What Ever Happened To Exercise?

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I find it strange that when I write posts about exercise, I actually get more criticism than support. It truly baffles me.

I think what has happened is that, just as people are (rightfully) rebelling against the age old advice not to eat fat, they are rebelling against the adage “eat less and move more.” And they should. Eat less and move more is not a solution. It’s not about eating LESS, it’s about eating the RIGHT KINDS of foods. No matter how little processed, sugar-laden food you eat, it’s still bad for you. It’s not about eating bad foods less, it’s about eating good foods 95% (or more) of the time, and eating what your body needs to be nourished and healthy. “Eat less” is a ridiculous oversimplification of what the body really needs. And “move more” is NOT a solution when you have a poor diet. So I understand the backlash against that lousy advice.

But, once you have cleaned up your diet, ridding yourself of processed foods, sugar, grains and carbs that spike blood glucose, then what is wrong with “moving more?”

I’m not saying use exercise to try to cover a bad diet.

I’m not saying use exercise as an excuse to splurge.

I’m not even saying to count on exercise as your means of weight loss.

I’m saying, once your diet is right, why NOT move more? (barring any physical limitations). Can someone please tell me one thing WRONG with getting MORE exercise, or even SOME exercise? (Now, I’m also not talking about excessive exercise. Just your basic 1/2 hour of vigorous movement daily.)

The benefits of exercise are just to numerous to mention.

I’m going to steal a great list from Dr. Mark Hyman:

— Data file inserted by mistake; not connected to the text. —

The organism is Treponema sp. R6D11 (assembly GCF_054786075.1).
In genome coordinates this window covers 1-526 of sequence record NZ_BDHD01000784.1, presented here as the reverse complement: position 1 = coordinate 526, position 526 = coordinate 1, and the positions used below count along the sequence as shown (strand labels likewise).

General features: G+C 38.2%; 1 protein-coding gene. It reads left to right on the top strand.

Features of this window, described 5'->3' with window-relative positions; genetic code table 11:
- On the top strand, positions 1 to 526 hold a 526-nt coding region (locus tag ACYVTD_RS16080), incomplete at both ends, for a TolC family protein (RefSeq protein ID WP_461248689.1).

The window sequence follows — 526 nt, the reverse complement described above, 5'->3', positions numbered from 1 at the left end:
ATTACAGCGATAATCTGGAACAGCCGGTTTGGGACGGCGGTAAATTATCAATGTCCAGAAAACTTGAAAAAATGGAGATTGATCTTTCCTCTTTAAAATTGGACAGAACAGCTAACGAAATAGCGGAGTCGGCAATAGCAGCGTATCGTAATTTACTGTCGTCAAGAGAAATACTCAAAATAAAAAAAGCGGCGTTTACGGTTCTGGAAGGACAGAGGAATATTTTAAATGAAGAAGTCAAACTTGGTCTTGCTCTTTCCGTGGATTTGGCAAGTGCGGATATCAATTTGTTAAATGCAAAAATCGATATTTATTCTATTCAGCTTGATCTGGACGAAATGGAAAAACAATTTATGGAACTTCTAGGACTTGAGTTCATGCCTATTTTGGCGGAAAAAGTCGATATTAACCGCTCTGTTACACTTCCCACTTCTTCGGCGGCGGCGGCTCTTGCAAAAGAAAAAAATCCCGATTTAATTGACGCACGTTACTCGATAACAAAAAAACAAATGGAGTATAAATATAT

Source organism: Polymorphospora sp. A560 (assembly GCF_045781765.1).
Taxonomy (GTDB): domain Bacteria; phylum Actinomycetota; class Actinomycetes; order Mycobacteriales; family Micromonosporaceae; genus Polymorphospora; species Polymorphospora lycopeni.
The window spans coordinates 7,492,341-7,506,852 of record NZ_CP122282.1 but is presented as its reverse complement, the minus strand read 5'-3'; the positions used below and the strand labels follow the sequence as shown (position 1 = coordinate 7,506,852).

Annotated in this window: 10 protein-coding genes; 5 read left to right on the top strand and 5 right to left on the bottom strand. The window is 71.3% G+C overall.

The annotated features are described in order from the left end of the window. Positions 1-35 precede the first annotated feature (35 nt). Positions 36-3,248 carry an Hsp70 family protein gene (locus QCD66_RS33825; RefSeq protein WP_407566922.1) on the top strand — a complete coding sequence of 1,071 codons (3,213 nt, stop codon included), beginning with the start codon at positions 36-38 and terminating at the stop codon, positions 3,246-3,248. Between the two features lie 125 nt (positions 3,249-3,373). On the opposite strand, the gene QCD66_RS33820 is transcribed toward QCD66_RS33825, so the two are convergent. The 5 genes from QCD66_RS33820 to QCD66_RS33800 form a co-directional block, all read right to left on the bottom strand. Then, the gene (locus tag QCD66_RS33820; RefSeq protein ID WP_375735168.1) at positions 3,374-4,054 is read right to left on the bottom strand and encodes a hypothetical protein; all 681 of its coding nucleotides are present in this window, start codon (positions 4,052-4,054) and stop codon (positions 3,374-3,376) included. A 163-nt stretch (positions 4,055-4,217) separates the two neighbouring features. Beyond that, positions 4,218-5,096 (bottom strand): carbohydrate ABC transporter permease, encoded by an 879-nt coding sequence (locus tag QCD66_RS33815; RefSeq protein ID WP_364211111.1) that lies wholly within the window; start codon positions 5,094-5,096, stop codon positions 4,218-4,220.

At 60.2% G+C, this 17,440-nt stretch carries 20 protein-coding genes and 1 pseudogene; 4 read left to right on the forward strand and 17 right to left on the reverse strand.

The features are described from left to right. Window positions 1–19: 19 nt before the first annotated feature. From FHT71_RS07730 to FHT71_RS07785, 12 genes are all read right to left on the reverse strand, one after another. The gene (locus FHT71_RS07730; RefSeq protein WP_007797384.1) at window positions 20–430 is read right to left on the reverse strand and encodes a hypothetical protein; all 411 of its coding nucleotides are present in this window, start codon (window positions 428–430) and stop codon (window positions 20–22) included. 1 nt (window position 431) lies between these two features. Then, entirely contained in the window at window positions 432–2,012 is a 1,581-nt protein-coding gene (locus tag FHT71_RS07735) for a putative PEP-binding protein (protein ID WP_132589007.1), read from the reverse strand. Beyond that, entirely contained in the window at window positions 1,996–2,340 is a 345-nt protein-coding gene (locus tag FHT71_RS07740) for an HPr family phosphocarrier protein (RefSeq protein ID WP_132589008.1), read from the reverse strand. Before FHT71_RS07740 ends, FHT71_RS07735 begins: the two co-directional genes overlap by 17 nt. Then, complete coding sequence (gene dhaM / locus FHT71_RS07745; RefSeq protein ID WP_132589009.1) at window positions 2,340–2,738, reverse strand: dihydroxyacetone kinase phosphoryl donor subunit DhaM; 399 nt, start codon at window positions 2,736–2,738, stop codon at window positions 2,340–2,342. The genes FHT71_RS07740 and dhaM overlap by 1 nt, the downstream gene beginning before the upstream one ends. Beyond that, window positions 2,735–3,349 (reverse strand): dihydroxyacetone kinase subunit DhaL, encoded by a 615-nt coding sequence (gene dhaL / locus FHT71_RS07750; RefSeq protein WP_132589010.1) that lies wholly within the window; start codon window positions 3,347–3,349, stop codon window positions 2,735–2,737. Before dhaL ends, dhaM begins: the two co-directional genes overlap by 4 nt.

• “It makes your cells and muscles more sensitive to insulin so that you don’t need as much. Less insulin = less belly fat.
  • It reduces the stress hormone cortisol. Too much cortisol and you become insulin resistant and store belly fat. Too much cortisol also makes you crave sugar and carbs and seek comfort food.
  • If you do interval training (going fast, then slow), you can speed up your metabolism and burn more calories all day long, even while you sleep.
  • Strength training builds muscle, and muscle burns seven times as many calories as fat.
  • Exercise improves memory, learning and concentration.
  • Vigorous exercise is a better anti-depressant than Prozac.
  • Exercise protects your heart and reduces your risk of heart attack and stroke.
  • Exercise reduces inflammation (the cause of almost every disease of aging).
  • Exercise boosts detoxification of environmental chemicals.
  • Exercise balances hormones and reduces breast and other common cancers.
  • Exercise improves sexual function.”

So where is the downside?

I’m going to tell you an interesting tidbit about me. Every time in my life where I instituted an exercise regimen, I lost weight. But, in the past, my diet was poor, so my overall health did not improve much. Exercise NEVER covers a poor diet. When I went low carb, I lost 80 lbs with absolutely NO exercise. My body responded extremely well to getting carbs very low because my diet prior was VERY VERY heavy in carbs. That initially made me think that exercise wasn’t really necessary.  (Maybe many of you are at that point).